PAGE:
MDH: 2,387 new COVID-19 cases, 48 deaths Friday
The Minnesota Department of Health on Friday reported 48 new deaths from COVID-19 and 2,387 newly reported positive COVID-19 tests.
Meanwhile, as of Friday, there have been a total of 104,226 COVID-19 vaccinations administered in Minnesota, with 83,369 receiving the Pfizer vaccine and 20,808 receiving the Moderna vaccine, according to MDH. Forty-nine vaccinations are considered "unknown/missing" in the data.
Of the 2,387 newly reported cases, 278 of them are noted as probable cases, according to MDH. A total of 16,196 probable cases have been reported since antigen testing began in September.
So far, 5,620 people have died from the coronavirus in Minnesota. Of those deaths, 195 are listed as probable COVID-19 deaths. Of the total deaths reported as of Friday, 3,605 were in long-term care facilities.
To date, 22,617 COVID-19 patients have been hospitalized in Minnesota and 4,742 patients have been in the ICU.
According to MDH, the new positive COVID-19 cases in Minnesota reported on Friday moved the state’s total to 431,944 since pandemic record-keeping began.
A total of 409,727 patients have recovered or are recovering and no longer need isolation, according to MDH.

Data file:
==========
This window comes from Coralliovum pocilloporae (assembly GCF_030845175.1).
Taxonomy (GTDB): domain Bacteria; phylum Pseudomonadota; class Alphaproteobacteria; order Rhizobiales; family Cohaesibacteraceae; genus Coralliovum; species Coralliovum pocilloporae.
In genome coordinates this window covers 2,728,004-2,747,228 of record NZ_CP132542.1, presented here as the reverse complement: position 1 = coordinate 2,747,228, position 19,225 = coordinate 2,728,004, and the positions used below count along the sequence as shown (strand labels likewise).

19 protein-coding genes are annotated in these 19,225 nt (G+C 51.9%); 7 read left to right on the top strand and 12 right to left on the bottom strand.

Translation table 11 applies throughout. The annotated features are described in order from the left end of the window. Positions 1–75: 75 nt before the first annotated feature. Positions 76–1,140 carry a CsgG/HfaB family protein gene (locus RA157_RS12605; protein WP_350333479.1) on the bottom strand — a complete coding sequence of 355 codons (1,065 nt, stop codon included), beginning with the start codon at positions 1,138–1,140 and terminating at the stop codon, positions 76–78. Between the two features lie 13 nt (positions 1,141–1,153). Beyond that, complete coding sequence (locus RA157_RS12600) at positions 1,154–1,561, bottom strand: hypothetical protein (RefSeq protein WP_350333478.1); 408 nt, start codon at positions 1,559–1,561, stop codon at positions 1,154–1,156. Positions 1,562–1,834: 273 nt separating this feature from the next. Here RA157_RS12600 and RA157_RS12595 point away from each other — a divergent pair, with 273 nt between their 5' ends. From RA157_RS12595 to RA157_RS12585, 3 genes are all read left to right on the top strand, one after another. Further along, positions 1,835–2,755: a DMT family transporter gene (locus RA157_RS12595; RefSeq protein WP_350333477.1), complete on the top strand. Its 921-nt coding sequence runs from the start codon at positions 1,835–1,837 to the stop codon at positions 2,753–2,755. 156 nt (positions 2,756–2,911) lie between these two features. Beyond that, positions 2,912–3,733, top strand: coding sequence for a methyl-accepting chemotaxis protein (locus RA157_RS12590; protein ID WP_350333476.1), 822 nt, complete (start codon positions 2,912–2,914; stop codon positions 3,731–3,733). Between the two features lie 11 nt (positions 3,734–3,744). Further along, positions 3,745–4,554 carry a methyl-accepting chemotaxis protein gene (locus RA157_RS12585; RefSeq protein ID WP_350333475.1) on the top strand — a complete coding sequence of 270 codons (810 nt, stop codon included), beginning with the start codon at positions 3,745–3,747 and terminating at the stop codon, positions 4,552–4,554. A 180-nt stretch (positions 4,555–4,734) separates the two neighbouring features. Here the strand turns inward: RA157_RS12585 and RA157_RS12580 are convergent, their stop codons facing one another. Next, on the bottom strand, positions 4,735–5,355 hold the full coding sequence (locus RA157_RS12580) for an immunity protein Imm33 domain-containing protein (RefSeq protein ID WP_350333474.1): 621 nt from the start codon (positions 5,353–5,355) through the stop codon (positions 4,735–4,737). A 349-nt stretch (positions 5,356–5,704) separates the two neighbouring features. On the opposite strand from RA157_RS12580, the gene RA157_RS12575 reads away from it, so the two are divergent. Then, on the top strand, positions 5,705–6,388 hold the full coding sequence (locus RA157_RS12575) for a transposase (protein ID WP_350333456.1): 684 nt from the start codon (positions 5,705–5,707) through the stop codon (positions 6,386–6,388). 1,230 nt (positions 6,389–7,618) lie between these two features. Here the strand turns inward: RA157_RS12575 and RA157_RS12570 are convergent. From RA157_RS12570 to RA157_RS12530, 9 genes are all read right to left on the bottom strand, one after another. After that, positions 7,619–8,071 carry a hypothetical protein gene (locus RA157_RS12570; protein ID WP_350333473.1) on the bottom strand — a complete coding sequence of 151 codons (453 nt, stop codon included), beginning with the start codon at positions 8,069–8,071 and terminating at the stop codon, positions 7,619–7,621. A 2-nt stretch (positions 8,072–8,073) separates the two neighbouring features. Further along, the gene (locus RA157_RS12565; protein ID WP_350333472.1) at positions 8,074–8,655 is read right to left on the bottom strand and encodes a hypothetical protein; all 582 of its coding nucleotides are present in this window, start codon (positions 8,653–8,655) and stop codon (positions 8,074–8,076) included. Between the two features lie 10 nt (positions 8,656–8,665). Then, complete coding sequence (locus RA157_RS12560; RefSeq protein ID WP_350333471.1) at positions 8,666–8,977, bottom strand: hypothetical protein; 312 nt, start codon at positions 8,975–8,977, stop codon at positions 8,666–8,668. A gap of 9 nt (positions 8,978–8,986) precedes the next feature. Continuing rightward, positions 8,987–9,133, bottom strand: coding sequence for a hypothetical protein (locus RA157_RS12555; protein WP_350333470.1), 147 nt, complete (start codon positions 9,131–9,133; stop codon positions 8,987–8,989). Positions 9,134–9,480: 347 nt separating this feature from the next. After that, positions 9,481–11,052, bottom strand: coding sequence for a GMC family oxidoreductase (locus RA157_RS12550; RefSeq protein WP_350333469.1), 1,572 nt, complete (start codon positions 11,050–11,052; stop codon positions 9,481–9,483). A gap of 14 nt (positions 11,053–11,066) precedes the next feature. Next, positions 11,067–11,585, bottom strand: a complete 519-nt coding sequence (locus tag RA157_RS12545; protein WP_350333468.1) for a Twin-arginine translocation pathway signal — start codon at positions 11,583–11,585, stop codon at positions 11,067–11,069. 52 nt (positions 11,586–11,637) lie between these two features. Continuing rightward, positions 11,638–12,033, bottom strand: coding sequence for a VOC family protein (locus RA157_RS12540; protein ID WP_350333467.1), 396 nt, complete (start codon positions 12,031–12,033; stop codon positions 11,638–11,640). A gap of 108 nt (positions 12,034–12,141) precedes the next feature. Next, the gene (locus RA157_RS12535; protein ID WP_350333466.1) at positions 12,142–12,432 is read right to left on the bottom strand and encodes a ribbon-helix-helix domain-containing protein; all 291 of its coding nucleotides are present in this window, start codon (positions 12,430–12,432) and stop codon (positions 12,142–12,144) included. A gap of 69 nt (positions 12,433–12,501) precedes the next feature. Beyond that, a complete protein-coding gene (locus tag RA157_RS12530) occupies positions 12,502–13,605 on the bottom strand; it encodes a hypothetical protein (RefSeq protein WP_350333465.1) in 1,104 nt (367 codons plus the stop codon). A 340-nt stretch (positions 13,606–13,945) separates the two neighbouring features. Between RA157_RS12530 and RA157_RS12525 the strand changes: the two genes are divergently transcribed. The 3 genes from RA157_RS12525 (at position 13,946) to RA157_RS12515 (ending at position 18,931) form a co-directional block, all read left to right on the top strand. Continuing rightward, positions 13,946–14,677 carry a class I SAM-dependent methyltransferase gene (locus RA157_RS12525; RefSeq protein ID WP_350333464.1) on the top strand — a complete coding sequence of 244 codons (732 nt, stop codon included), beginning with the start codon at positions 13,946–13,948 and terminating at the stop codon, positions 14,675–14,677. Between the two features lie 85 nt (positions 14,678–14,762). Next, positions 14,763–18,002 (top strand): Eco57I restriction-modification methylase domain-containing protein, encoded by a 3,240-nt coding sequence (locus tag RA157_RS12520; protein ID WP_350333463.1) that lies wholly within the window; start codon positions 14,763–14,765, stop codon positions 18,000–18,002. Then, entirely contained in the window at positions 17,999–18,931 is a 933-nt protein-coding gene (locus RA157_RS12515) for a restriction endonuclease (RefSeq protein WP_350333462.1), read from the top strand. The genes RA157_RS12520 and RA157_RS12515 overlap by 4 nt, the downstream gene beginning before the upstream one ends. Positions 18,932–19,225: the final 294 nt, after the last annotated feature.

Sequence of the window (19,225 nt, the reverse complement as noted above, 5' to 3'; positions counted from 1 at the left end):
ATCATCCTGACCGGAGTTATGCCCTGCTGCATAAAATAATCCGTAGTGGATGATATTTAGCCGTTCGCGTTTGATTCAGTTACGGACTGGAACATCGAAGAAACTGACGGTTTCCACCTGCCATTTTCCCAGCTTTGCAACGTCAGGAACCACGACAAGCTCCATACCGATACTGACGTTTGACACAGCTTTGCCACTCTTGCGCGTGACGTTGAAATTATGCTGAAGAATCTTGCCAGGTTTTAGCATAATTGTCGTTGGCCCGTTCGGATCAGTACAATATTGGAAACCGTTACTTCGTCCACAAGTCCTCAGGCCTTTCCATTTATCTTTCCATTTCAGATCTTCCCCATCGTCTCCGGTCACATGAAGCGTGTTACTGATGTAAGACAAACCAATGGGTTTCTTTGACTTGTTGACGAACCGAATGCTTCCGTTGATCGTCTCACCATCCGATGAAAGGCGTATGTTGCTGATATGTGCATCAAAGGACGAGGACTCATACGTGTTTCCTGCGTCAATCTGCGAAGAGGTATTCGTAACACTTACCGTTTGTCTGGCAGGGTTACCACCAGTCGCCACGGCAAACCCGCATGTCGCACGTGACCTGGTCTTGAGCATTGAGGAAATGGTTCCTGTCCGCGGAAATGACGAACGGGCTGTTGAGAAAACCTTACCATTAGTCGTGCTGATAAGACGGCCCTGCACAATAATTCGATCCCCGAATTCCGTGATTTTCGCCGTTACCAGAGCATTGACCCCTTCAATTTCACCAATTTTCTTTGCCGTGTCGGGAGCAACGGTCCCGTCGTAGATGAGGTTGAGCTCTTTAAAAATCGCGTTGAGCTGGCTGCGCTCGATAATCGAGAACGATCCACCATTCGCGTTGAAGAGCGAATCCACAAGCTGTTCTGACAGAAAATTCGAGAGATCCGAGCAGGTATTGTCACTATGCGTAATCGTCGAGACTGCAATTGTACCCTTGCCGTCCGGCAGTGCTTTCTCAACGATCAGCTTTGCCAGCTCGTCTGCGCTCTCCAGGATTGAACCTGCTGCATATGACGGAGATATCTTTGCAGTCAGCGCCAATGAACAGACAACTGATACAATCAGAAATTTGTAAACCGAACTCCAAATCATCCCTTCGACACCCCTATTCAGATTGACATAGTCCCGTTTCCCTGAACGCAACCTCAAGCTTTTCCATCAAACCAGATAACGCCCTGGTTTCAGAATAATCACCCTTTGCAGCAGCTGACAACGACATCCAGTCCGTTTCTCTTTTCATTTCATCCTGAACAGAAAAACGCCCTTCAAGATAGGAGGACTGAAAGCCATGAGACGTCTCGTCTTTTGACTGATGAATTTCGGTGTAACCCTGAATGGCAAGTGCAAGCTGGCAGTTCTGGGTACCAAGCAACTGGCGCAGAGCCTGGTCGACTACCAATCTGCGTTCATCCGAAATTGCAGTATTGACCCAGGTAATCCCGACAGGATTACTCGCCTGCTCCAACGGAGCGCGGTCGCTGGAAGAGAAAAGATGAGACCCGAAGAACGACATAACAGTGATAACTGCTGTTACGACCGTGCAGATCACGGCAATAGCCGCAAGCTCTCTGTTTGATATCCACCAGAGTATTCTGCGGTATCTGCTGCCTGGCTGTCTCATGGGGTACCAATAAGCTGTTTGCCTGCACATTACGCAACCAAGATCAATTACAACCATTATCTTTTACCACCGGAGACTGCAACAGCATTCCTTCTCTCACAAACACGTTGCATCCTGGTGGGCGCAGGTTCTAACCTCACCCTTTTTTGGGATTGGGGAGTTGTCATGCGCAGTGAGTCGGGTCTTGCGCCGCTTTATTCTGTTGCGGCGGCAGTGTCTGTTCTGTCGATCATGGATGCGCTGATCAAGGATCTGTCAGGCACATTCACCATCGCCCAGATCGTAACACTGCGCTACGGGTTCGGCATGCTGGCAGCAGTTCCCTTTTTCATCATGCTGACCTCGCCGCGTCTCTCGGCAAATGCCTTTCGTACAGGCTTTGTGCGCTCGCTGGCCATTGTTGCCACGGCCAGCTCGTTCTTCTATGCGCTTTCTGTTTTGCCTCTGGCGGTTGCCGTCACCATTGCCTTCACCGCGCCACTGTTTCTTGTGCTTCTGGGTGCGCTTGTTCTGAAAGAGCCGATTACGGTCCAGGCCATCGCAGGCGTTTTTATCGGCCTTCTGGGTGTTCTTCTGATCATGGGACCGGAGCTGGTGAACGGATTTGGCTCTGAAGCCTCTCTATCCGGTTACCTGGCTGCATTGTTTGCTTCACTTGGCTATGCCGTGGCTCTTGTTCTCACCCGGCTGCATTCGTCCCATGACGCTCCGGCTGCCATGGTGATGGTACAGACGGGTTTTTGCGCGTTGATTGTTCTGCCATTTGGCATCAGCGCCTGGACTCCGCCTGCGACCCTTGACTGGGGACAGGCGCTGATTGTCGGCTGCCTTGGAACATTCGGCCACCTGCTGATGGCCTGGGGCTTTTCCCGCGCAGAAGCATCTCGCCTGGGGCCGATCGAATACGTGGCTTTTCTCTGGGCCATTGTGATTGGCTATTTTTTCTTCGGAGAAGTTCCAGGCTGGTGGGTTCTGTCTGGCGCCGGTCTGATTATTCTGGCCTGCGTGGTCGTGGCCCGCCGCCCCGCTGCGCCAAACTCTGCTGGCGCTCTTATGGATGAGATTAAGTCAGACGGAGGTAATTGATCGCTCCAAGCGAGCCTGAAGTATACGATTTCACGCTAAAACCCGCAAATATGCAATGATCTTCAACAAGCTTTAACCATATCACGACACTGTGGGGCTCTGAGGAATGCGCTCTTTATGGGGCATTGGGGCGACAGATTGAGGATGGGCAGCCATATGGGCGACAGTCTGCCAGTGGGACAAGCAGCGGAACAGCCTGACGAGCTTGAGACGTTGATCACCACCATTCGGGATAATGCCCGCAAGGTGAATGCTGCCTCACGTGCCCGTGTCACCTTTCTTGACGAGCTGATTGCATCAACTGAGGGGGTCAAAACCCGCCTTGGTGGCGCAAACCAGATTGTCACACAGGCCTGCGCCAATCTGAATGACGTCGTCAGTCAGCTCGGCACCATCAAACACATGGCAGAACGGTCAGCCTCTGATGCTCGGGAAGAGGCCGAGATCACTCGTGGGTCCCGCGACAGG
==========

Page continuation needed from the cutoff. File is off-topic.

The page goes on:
As of Friday, more than 5.85 million COVID-19 tests have been completed in Minnesota.
See the full Minnesota COVID-19 situation update here.
According to the Johns Hopkins Center for Systems Science and Engineering, the virus has infected more than 88.2 million people worldwide and killed over 1.9 million people.
About 49.2 million people worldwide have recovered as of Friday.
According to the Centers for Disease Control and Prevention, patients with confirmed COVID-19 have mild to severe respiratory problems, with symptoms of fever, cough and shortness of breath. Some patients report a loss of smell and/or taste and having muscle aches, headache, sore throat, and/or chills and shaking.
Note: According to MDH – "Because all data are preliminary, the change in number of cumulative positive cases and deaths from one day to the next may not equal the newly reported cases or deaths."